What challenges does urbanisation pose for heritage buildings?
Today we are rapidly urbanising but our infrastructure and heritage preservation is not keeping pace. We do not have conservation by-laws in any town. So what eventually rules the town is what the municipality says, which is only in terms of area versus floor space index or floor area ratio. If a building is historical, they (municipal officials) don’t really care. There is no bye-law or local law that prevents you from knocking down historical havelis and turn ing them into modern concrete jungles; (there is also) no law that gives incentives for restoring the dwelling rather than knocking it down.
Even aspects like height and material regulations... if you see, Jaipur was built in the 18th century with colour and material control. Today, in the 21st century, our towns are not able to define and dictate materials that should be used in historical settlements.

Basic stormwater drainage and sewerage are not provided as primary urban infrastructure to citizens. In historical temple towns across the country – be it Uttar Pradesh, Rajasthan or Madhya Pradesh – pilgrims find themselves standing in sewerage water from the backflow during rains. Our entire urban infrastructure is crumbling and unless we keep pace with both we are going to have nightmares, which are already beginning.

For example, a big mess took place in Hyderabad when the municipality demolished frontages of old havelis while widening streets. Widening of areas around Charminar Road made matters worse, because the roads were narrow as they were meant for pedestrians. Road broadening has congested the area further with vehicular traffic. In the name of road widening historic facades of the ancient Lad Bazaar were entirely demolished. Such lopsided schemes are creating biggest urban nightmares we are facing today.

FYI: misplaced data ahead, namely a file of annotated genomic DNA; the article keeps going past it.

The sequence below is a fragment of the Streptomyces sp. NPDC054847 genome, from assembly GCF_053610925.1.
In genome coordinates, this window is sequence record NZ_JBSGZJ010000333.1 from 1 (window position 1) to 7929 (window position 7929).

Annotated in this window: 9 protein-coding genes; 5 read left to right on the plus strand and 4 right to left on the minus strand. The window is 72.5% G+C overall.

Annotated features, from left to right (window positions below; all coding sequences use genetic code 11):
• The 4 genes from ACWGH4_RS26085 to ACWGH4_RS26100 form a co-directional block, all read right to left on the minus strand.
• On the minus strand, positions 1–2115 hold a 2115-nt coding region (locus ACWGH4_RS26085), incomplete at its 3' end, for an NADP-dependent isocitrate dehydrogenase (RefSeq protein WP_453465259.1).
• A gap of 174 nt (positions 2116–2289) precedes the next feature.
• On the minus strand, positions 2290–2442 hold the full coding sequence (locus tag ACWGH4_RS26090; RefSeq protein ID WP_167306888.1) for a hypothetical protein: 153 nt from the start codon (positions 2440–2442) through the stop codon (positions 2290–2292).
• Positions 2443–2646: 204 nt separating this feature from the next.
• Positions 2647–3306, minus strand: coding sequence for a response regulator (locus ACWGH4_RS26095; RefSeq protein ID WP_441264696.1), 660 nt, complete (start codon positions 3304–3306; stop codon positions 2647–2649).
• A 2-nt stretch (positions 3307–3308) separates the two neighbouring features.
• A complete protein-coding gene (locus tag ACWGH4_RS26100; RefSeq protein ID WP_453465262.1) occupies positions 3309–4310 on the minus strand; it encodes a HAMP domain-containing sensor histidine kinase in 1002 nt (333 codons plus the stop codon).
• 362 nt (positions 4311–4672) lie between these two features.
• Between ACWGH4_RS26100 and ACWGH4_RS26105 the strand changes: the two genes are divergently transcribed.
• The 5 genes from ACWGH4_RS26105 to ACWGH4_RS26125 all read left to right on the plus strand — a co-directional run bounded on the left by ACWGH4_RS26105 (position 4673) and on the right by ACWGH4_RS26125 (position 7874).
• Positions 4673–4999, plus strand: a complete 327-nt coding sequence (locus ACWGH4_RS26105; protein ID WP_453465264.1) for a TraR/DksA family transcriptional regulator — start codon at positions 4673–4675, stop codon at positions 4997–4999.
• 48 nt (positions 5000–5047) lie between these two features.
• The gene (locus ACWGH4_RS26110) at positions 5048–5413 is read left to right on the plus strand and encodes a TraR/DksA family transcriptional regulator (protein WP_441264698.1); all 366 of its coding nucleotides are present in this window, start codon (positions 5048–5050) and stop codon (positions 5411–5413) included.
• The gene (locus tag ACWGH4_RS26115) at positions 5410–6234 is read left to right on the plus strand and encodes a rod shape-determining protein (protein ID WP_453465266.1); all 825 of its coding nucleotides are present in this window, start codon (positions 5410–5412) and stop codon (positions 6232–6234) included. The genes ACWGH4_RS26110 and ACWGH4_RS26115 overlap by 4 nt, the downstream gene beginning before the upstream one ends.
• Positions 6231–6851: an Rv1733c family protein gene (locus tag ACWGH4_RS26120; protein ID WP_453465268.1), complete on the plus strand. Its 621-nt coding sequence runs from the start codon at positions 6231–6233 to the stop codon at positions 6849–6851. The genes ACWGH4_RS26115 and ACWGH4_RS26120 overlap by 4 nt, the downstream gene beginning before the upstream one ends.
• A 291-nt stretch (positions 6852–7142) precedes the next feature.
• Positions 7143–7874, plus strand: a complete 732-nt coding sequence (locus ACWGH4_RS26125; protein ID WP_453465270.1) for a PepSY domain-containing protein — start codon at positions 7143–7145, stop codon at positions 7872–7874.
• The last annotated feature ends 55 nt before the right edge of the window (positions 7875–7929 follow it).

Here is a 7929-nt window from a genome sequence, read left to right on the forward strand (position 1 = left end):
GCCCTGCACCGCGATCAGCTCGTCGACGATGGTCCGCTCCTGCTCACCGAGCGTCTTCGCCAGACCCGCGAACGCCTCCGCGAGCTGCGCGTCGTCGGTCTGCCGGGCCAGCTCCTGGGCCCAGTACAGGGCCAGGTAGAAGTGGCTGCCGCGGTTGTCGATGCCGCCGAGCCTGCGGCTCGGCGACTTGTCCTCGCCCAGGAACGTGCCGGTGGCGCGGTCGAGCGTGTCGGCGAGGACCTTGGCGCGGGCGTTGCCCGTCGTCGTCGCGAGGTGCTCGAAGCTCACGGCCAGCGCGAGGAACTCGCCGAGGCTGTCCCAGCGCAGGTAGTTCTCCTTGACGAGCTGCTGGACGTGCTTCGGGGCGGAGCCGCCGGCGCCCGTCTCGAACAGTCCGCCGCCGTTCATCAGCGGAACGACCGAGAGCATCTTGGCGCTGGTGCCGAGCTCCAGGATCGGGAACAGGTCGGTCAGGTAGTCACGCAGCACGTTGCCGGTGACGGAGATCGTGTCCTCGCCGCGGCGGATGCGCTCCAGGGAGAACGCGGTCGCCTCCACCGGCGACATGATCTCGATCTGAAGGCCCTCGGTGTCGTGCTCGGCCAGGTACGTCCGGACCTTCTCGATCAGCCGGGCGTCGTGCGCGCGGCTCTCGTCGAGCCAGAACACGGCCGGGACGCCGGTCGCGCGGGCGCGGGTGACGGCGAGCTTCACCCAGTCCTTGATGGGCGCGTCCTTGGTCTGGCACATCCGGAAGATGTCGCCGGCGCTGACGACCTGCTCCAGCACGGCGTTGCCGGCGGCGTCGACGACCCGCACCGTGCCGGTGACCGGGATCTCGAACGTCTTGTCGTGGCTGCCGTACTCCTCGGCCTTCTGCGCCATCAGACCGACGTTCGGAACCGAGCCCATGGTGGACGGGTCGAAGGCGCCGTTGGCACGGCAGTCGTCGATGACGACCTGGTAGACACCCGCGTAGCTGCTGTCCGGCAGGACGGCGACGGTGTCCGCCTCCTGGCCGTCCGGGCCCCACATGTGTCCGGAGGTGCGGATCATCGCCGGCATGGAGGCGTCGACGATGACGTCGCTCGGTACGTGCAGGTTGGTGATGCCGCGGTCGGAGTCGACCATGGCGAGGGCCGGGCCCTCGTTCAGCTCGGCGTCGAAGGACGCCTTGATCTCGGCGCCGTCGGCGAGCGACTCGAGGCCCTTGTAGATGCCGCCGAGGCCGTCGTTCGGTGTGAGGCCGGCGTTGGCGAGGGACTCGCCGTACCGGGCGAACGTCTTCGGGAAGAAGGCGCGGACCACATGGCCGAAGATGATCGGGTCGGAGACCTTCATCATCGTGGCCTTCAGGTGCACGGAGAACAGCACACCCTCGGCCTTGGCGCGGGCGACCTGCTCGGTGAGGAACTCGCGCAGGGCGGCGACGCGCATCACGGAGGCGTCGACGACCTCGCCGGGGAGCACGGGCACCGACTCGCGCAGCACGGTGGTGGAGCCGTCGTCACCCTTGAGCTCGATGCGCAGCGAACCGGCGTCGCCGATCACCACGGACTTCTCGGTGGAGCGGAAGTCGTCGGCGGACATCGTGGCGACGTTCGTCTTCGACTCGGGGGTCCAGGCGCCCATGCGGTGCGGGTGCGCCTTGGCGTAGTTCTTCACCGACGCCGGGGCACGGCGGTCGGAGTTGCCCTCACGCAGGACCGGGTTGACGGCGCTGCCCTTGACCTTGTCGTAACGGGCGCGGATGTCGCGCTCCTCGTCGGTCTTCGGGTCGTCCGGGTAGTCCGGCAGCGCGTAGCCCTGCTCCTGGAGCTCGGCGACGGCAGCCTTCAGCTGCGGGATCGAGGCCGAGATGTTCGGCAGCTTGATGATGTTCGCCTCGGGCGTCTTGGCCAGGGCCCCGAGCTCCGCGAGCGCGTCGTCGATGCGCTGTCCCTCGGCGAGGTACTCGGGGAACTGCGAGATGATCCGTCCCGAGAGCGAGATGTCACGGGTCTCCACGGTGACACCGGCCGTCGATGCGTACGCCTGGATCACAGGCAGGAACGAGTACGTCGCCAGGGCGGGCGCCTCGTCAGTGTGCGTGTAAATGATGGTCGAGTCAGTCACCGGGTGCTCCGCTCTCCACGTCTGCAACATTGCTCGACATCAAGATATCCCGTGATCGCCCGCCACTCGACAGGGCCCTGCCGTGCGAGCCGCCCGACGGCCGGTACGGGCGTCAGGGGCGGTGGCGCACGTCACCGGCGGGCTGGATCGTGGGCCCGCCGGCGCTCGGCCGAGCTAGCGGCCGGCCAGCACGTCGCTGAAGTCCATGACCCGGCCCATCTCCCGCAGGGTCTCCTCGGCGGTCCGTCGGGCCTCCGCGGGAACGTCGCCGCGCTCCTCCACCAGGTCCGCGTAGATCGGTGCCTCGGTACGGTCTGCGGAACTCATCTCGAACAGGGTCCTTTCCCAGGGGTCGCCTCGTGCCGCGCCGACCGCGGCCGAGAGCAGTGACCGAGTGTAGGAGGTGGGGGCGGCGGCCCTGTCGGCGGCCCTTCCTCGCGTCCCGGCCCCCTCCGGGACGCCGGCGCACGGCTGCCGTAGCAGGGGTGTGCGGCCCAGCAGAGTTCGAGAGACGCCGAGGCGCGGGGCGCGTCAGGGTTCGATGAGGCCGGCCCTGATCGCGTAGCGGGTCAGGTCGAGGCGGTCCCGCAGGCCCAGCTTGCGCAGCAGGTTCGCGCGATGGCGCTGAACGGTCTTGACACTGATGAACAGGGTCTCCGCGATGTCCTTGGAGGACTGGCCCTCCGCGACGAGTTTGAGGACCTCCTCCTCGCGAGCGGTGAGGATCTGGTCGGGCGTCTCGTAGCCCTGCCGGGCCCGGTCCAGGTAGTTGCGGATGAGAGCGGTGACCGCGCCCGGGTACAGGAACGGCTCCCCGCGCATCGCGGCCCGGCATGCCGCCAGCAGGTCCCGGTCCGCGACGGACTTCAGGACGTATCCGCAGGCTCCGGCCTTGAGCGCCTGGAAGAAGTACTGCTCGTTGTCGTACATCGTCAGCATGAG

Agra is another case in point. Every foreign visitor who comes to India wants to visit the Taj Mahal. But the drive between Agra railway station and the Taj Mahal is a nightmare. Eventually, this is our showcase to the rest of the world.

So, what is the need of the hour?
Sensitivity towards heritage needs to be maintained, otherwise we will lose most of it. Various state governments need to prioritise their historic settlements at the city, district and town levels. And these have to be treated differently from run-of-the-mill towns – these places need care while upgrading infrastructure without destroying historical buildings.

Different multi-disciplinary units must be brought together. Unless the ministries of culture, urban development, panchayati raj and human resource development sit together and have a dialogue we will only have narrow-vision reactions in silos. Even in cities you need to put the planner in conversation with the architect, the conservationist, infrastructure planner, and (finally) come out with suggestions and answers.

Can real estate regulation in anyway help address these problems?